You know, we all are very close and you can throw any of us into a scene together and we have our own personal jokes with each other, our own personal songs that we sing to each other and on and on. You know, it’s not – it’s such a cliché for actors to say but it becomes a family.
And this is mine now, in this case because we have been through a lot and we’re getting this glory of a long run. We’ve been through so much together, you know, deaths and births and marriages and, you know, it becomes the fabric of your life.
Do you like the twists that your character has taken?
Willie Garson: Well I always like it when it’s interesting. You know? I never can guess what’s going to happen. And we don’t get our scripts until like, you know, two days before we start shooting each episode so we never know. And that’s what I like. I like that I don’t know.
A lot of actors like to know so far in advance but, you know, I’m – maybe I’m not that good of an actor or it’s just my style of acting. In life we don’t know what’s coming so I’d like to not know what’s coming. It keeps it interesting for me.
You’re filming out of New York. Can you talk about filming in Puerto Rico and just kind of about the experience?
Willie Garson: Yeah. I mean it was really hard. I’ll tell you the hardest thing about it was that Puerto Rico is a nighttime culture. And the reason we were shooting there is to get as much sunlight and daylight as possible. So we were working, you know, like 6:00 am every day to get the sunlight.
And then they don’t eat dinner and stuff until 9:00 or 10:00 at night. So that was really hard. So we were basically in a coma the whole time of tiredness. But, you know, it was fantastic. The local crew was amazing that came and that worked with our crew.
And all the people were – that we came across were great and very accommodating and, you know, it’s amazing that every time I’m in Puerto Rico I’m amazed that it’s part of the US. It’s so amazing and, you know, it’s a beautiful Caribbean destination.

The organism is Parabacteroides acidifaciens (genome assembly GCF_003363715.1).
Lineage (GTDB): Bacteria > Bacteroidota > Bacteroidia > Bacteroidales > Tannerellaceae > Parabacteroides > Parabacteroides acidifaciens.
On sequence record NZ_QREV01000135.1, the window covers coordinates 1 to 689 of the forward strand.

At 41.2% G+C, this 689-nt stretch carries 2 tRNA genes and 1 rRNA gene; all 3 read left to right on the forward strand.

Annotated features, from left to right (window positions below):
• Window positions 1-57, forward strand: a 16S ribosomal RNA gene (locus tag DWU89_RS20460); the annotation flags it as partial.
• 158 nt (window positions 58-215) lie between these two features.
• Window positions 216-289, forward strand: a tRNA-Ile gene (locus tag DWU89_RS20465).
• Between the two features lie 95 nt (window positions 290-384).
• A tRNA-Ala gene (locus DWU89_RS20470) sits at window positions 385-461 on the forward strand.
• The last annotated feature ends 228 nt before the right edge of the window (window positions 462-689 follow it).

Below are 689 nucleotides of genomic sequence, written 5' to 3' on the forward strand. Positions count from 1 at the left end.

Which do you prefer more, the dramatic scenes or the comedic scenes?
Willie Garson: Yeah, they both have their benefits I’d have to say. You know, if you’re known as that – as a comic actor where comedy comes easy every comic actor will say well I love doing a dramatic scene because I finally feel like I’m acting.
Major dramatic actors will always say oh I love doing a comedic scene because I really feel like I’m acting. So I like them both I have to say because I’m known kind of for being funny. I love when I get to do something dramatic.
I do a scene in this season that’s probably the most dramatic scene I’ve done on this series. And it just felt great. I loved doing it. And on this show I actually wish I had a little bit more of the drama to do and that I’m not always the go to guy for a laugh.
So it was very satisfying. That’ll be coming up in one of the first few episodes.
Would you ever be interested in working behind the scenes on the show like writing or directing or something?
Willie Garson: I would. And I will be directing if we get to go on next season. I – if we’re fortunate enough to get picked up I will be directing next year. So that’s something we’ve been talking about for a long time. And I’ve been preparing so I think I’m ready after – after almost 30 years I think I’m ready to give it a shot.
What do you think you’ll bring to the director’s table as an actor?
Willie Garson: Liquor. No, what do I bring? You know, I bring 25 years of standing on sets and story and acting stuff. Our crew is so advanced that the camera stuff, I’m not going to – I’m certainly not going to change the wheel.
But I am going to bring a lot of humanity into the scenes which is something that I know how to do like no problem. So that’s my angle is what I’m going to bring in, performances and humanity.
Is there anything that you feel might challenge you or bring a little bit of trepidation to taking on the reins of directing White Collar or do you think that no, you’ve got this, you can handle it?
Willie Garson: You know, camera and angles and time. You know, we shoot a full episode in seven days and that’s – that can be very quick. Some of our scripts are close to 80 pages long. So we’re talking about 11 pages a day so the time is the only thing I’m afraid of because I don’t know much about technical stuff.
But I’m learning it rapidly about camera. It’s just in terms of can I get everything I need to get in the amount of time I have?